Since you're already an expert at managing the Analysis section (if you aren't feeling particularly expert just yet, just keep clicking on things until it starts to make sense; there's nobody looking over your shoulder judging you and you can't break anything) it's time to take a look at the Compare icon, next to Analysis, that I told you I was coming back to earlier. Ignore the first two sections and look just below where it reads "Or you can search for parses similar to yours using the options below." Select yourself, and leave the rest as it is. Unless you're at a particularly unusual ilvl, you'll get a long list of players who were in an almost-identical situation and did a ton of damage. Make sure that the talents/trinkets icons look similar to yours; the two on the far right, in particular, are their legendaries, and if those change your rotation a bunch they can make comparison less useful. So long as you pick the first person on the list with a similar setup to yours, if their DPS is high you're likely to be looking at a good performance which you can probably learn something useful from. This is easier to find at higher ilvls if you're looking at heroic parses, but normal parses might have a broader selection (and better matches) if you're at a lower ilvl.
Before you get started, click Summary
to see if there's a giant difference with substats or tier pieces. This can throw some things off (resource and proc generation in particular) so it's worth keeping in mind, even if not necessarily worth searching for another parse to compare with. You'll see your information on the left and the other person's information on the right. Artifact level can explain a raw difference in damage per cast, and relics (in the gems and relics column of the Player Gear section) can affect all sorts of things.
With this info in mind, head on back to the damage done
. The pretty squiggles on the line graph at the top might seem meaningless, but if there's a major difference in the size of the initial spike you might want to head over to Casts, then click Events
and see if there's a big difference in your openers. You could have looked at the events for Damage Done and seen something similar, but it would have information you don't care about (dot ticks, autoattacks) and lack potentially important things like offensive CD usage. If you prefer a more visual version, Timelines is another way to look at this. If you use either of these, don't forget to go back to Tables and Damage Done when you're through.
Below the squiggly lines, you'll find a very useful table with abilities as rows and columns including Amount, Casts, Avg Cast, Hits, and Avg Hit. You can sort by any of these, but be aware that Avg Cast and Avg Hit are sorted without regard to whether it's in the thousands (k) or millions (m) so you wind up with some of the most important abilities to look at at the bottom. If the other log has a whole bunch more casts of important (high damage per cast) abilities, particularly CDs, that might be telling you about something you need to change, but it might also be telling you that they have tier or a relic that affects it.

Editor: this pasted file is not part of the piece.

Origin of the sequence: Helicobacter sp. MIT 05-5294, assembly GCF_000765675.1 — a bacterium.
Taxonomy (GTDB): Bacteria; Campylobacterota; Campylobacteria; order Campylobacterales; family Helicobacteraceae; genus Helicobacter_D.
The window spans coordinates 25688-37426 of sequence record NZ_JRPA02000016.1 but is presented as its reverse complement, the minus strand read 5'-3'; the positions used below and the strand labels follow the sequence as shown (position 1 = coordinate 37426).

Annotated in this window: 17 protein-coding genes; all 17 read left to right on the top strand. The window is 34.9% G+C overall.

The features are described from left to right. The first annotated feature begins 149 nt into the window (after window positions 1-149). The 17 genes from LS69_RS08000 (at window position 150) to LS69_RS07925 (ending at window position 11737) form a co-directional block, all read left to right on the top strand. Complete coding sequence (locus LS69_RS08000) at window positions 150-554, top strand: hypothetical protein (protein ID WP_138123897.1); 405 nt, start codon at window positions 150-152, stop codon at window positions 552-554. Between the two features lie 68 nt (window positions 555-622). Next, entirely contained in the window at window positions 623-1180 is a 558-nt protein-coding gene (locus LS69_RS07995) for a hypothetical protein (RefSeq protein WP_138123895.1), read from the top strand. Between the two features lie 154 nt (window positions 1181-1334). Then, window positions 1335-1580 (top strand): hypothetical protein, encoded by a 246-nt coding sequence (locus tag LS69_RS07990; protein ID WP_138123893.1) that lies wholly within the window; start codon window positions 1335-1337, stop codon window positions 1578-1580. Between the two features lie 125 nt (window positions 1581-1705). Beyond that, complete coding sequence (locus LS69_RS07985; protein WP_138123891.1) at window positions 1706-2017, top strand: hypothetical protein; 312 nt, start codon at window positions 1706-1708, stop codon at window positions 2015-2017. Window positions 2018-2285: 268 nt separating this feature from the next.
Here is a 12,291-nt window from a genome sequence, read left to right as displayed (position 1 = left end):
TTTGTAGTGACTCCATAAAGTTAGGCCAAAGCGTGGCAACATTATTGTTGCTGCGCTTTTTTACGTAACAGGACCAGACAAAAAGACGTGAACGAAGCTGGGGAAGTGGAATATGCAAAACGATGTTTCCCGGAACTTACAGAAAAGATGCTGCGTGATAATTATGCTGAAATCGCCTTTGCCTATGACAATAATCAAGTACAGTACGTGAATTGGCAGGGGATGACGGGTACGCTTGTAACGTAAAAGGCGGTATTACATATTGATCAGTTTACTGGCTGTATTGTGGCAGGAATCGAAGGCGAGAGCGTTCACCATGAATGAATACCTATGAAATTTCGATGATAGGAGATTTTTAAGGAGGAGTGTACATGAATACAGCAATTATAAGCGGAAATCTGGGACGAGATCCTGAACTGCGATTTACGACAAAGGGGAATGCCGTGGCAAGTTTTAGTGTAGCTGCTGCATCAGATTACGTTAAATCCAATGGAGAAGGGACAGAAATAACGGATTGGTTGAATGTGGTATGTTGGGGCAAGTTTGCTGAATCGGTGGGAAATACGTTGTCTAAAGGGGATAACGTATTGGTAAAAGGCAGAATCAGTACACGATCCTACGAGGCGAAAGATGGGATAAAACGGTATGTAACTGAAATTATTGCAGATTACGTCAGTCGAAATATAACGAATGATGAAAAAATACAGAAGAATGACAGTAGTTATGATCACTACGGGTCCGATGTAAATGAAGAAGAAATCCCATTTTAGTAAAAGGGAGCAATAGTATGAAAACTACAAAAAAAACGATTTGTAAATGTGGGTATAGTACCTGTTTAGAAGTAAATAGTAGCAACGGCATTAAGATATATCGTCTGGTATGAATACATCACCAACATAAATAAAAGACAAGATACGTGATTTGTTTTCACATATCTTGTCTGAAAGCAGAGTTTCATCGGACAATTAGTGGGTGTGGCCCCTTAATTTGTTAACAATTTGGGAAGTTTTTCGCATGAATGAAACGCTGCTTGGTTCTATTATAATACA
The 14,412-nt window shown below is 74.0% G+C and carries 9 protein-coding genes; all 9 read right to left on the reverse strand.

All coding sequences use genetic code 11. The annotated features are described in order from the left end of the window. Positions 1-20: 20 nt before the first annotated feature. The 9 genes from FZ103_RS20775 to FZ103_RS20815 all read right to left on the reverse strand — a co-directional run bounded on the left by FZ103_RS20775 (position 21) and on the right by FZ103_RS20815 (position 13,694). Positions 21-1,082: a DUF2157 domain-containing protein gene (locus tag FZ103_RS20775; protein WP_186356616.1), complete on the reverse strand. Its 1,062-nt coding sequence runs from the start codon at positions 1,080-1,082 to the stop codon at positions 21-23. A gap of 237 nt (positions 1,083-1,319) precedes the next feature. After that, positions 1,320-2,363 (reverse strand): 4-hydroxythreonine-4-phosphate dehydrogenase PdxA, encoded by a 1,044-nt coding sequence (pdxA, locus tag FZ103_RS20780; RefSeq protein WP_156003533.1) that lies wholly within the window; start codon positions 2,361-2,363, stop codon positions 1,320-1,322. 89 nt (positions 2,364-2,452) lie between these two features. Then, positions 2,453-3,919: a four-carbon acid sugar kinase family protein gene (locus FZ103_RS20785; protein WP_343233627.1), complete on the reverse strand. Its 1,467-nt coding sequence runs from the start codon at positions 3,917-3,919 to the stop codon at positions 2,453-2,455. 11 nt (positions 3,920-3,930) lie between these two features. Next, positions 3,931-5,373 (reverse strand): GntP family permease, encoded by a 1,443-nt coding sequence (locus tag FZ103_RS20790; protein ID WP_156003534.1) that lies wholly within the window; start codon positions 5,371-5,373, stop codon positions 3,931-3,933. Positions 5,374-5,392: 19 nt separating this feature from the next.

section at the far right will include things that don't do damage, which may be some of your major CDs, so it's a good place to check if the other player was getting an extra one in. Another thing to watch is Buffs
, which is another option on the bar. Similarly, Debuffs
can be useful, but if you want to see the ones you're applying rather than stuff the boss did to you you'll need to change "Gained by Friendly" at the top right to "Cast by Friendly." The incoming debuffs can be good to know, though, because you might have fewer casts or gaps in uptime if the boss is setting bombs on you constantly. Finally, resources
(if they work; DH fury was broken last i checked) can let you know if you're generating or wasting more than your counterpart. Just click the drop down at the top left where it says "hit points" to select what you're looking for.Class Discord Servers
Discord is a combination voice chat and old-school IRC-style web chat program. The class discords mostly use the latter feature. Make sure you check up on any readmes; some of the class discords will boot you if it's obvious that you didn't read any of the stuff on the left side (channels like "rules, read this first, guides," etc). Some of them will require you to register an account somehow, after being bombarded with the bubbling cauldron of stupid that is The Internet at Large. I won't explain that process because I haven't done it myself. If you made it this far down the post, I can hopefully trust you to manage; if you have any questions about using the Discord app (which I'm not sure you even have to do, since there should be a web version) feel free to ask me in game.
The class discords tend to have the most up-to-date info, links to the best guides, and often a ton of players who are there for the express purpose of talking about the finer points of your class or spec.